2021 Right to Write Award Recipient: Lucille Freeman

2021 Right to Write Award Recipient:

Lucille Freeman

​​“One of my fellow writing friends asked me what inspires me to write when I don’t especially feel like picking up pen and paper. My answer to her was: ‘It’s like asking a bird, what inspires you to fly. It’s part of what and who I am. I can’t help myself; it is something I was created to do.’ ” (Lucille Freeman lives in Matteson, Illinois)


In her own words:

“There is something inspirational about looking at a picture of my grandmother’s biological family. So many of them are dressed up, but shoeless. My grandmother used to tell me to count my blessings (and at times I’ve been known to count my shoes, too.) I shudder when I think that it was against the law for past generations of people of color to learn to read and write, because reading and writing could have become their tickets to freedom.

When dementia became a reality for my aunt, Ruby L. Oliver, who had been a counselor, exceptional businesswoman, and one of my mentors, and I longed to hear her voice, I found myself reading her autobiography, which she had written years prior. I found it soothing and therapeutic as I harvested wisdom and family history from the pages. We must preserve our history through writing. We are not writing for ourselves, but for generations to come.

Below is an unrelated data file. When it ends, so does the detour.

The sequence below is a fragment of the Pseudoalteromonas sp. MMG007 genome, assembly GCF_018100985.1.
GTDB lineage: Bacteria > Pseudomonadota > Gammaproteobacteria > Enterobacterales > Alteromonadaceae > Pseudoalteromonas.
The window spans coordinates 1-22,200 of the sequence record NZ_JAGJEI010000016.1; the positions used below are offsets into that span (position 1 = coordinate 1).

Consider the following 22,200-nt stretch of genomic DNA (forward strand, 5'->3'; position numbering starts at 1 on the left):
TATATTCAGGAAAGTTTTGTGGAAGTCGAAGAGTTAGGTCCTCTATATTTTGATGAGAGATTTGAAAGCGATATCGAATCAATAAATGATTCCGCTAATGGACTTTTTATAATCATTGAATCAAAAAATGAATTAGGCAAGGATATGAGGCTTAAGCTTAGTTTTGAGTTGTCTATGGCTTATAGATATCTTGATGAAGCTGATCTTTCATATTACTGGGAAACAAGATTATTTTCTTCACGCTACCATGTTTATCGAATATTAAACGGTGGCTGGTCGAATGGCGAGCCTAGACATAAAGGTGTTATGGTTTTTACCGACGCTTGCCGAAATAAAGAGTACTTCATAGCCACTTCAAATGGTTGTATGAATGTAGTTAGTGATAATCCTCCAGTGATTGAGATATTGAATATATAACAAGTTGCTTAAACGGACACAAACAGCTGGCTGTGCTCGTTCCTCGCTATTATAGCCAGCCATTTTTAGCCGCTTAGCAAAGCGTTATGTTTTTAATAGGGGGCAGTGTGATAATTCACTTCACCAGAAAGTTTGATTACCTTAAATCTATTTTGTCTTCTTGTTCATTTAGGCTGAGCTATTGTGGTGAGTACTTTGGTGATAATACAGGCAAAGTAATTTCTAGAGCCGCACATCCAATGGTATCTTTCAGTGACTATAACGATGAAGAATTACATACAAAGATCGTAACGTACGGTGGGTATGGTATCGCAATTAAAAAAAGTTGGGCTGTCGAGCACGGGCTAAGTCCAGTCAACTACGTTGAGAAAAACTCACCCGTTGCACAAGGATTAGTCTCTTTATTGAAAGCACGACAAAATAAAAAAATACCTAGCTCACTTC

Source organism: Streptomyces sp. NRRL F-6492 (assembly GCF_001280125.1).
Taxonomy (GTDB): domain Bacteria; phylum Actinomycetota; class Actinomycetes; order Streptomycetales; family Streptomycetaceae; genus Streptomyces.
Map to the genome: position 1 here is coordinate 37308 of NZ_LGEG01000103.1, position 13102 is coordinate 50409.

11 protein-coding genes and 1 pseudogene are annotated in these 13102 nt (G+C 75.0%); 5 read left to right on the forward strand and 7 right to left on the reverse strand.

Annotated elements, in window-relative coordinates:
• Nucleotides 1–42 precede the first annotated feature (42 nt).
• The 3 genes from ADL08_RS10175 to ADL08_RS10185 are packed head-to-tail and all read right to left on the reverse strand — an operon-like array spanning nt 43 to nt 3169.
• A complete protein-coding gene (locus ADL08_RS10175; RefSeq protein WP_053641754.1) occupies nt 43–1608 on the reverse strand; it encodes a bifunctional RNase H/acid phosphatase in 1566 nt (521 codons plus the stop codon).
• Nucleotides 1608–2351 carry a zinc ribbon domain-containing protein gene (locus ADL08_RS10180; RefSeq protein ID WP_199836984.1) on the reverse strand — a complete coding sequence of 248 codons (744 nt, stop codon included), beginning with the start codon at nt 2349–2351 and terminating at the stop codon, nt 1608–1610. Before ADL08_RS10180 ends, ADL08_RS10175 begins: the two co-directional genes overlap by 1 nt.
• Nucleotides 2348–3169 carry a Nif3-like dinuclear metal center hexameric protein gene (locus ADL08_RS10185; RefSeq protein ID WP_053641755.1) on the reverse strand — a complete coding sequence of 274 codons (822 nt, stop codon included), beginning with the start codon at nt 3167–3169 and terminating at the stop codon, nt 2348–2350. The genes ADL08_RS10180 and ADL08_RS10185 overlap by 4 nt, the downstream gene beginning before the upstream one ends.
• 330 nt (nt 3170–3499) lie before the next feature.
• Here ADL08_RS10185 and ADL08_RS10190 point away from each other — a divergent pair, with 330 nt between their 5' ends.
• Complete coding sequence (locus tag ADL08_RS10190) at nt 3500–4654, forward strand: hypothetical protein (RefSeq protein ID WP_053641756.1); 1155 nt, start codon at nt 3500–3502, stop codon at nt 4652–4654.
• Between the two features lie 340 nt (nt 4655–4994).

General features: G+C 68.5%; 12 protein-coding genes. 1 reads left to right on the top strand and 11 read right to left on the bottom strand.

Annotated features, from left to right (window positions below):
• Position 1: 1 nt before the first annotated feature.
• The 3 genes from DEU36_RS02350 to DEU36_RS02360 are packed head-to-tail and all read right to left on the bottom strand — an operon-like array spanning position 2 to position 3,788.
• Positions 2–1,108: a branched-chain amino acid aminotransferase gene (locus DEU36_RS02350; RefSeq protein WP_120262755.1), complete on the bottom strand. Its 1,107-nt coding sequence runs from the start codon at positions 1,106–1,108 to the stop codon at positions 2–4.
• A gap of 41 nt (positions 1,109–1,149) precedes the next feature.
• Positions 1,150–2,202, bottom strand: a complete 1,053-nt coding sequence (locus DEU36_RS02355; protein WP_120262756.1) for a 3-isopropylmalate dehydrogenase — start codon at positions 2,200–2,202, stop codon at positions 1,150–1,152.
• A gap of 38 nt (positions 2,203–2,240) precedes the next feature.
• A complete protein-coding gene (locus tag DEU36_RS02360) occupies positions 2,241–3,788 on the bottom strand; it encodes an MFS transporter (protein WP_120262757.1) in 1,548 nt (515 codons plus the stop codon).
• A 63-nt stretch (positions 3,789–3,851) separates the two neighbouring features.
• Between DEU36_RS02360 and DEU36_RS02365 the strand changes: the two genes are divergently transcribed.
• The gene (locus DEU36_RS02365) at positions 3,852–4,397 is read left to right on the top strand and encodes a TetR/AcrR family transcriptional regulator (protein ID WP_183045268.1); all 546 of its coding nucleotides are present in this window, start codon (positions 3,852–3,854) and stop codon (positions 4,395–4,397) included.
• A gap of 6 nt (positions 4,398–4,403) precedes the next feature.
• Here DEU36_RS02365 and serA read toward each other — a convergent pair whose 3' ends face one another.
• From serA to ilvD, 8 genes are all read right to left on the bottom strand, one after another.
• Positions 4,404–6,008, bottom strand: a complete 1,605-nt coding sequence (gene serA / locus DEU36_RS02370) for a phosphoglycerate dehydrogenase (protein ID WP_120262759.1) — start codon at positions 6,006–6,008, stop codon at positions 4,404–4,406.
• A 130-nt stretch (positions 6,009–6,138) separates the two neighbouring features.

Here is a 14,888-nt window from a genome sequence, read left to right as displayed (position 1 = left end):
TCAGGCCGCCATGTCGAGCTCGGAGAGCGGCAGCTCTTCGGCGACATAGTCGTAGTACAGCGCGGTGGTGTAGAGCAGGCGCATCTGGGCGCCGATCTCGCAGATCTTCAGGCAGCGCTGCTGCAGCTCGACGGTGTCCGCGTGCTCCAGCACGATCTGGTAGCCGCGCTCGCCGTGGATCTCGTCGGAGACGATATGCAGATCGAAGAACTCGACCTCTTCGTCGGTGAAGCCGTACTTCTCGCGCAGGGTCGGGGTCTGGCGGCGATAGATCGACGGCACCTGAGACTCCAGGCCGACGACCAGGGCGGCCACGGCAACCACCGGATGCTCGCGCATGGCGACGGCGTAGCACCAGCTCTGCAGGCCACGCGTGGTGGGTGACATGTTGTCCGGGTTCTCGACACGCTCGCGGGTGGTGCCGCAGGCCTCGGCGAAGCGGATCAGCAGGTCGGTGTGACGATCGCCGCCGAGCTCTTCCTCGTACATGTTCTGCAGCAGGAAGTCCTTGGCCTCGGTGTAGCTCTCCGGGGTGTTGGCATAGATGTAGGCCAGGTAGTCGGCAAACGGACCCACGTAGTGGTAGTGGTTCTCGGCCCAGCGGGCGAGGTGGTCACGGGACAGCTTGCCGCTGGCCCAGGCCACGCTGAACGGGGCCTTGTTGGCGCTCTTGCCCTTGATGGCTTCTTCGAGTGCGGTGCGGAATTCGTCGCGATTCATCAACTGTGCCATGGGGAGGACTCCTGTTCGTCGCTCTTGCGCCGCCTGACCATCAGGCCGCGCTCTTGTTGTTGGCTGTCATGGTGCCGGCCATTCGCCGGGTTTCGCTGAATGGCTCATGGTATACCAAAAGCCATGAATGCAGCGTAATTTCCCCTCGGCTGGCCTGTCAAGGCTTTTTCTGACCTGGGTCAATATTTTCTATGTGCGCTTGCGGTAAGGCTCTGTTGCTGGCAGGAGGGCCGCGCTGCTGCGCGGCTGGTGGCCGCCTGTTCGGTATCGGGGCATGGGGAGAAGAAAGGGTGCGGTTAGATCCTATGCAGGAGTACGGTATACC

Diversity in publishing is paramount. When we walk into literary rooms, conferences and publishing houses that are void of diversity, it sends a clear message about our failures of diversification and inclusion in the publishing industry. All of our histories, viewpoints and voices are important. My grandchildren (who have published almost 50 low-content books: journals, comic books, animal groups, and coloring books) will have opportunities I never had. I’d like to think they picked up some of their interest in reading, writing, and publishing from me, through my actions and genes.

When I think about what my books and stories have in common, two words surface: courage and change. I’ll conclude with one of my favorite quotes from Margaret Atwood: ‘In the end, we’ll all become stories.’ ”

Read more about Writeability and the Right to Write Awards here.

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